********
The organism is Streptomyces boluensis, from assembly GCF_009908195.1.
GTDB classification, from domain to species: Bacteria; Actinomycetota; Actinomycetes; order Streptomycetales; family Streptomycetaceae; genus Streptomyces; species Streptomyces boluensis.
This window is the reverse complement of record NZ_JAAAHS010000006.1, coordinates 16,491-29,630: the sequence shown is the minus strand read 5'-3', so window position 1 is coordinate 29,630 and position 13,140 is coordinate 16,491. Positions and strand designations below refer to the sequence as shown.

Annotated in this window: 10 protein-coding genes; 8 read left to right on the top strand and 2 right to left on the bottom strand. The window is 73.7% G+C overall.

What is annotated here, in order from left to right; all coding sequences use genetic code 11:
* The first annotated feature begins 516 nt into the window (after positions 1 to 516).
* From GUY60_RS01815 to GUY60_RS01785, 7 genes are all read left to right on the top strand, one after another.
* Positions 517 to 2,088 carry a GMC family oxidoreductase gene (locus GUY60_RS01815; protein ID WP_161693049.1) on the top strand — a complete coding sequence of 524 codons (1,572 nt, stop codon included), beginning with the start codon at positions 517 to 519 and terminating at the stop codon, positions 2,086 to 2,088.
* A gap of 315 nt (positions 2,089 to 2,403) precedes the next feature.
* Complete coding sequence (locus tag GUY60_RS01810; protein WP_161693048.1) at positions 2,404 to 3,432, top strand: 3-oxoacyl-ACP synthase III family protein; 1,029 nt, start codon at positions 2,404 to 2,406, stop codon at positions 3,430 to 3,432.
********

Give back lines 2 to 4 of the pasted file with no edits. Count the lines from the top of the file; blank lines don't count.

GTDB classification, from domain to species: Bacteria; Actinomycetota; Actinomycetes; order Streptomycetales; family Streptomycetaceae; genus Streptomyces; species Streptomyces boluensis.
This window is the reverse complement of record NZ_JAAAHS010000006.1, coordinates 16,491-29,630: the sequence shown is the minus strand read 5'-3', so window position 1 is coordinate 29,630 and position 13,140 is coordinate 16,491. Positions and strand designations below refer to the sequence as shown.

Annotated in this window: 10 protein-coding genes; 8 read left to right on the top strand and 2 right to left on the bottom strand. The window is 73.7% G+C overall.